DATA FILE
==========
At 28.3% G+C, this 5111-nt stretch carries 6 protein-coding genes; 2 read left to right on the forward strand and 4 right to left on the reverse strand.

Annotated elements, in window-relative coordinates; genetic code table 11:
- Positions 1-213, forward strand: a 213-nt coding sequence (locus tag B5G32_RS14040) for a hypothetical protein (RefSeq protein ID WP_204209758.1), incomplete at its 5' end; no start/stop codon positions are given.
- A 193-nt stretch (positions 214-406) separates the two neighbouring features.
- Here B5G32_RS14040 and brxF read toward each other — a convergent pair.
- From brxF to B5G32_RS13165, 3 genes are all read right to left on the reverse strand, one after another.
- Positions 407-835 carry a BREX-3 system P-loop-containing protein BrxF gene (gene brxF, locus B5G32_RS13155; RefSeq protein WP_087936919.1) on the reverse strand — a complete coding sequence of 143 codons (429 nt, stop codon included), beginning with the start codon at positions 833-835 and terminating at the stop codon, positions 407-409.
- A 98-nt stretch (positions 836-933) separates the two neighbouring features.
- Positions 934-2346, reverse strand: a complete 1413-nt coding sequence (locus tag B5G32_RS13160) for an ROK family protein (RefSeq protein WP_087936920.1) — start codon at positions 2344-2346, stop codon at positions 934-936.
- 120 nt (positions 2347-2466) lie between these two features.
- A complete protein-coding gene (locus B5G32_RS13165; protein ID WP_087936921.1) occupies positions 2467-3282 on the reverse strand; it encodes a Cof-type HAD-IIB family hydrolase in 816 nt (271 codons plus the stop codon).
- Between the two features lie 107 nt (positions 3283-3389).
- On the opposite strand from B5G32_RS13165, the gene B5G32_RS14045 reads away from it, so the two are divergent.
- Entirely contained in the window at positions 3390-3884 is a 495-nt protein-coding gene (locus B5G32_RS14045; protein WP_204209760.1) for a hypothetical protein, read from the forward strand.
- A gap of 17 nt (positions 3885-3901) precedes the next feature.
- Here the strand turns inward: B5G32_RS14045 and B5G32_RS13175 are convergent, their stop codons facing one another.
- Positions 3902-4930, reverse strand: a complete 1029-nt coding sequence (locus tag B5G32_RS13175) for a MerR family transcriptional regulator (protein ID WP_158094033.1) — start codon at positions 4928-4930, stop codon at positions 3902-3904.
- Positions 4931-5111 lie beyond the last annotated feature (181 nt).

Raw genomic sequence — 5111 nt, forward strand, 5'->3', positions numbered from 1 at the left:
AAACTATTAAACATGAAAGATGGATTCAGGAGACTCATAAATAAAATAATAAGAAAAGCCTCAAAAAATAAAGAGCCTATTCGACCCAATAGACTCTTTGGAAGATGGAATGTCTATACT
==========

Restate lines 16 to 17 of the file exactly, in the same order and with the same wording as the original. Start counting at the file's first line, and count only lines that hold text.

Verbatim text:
- Here the strand turns inward: B5G32_RS14045 and B5G32_RS13175 are convergent, their stop codons facing one another.
- Positions 3902-4930, reverse strand: a complete 1029-nt coding sequence (locus tag B5G32_RS13175) for a MerR family transcriptional regulator (protein ID WP_158094033.1) — start codon at positions 4928-4930, stop codon at positions 3902-3904.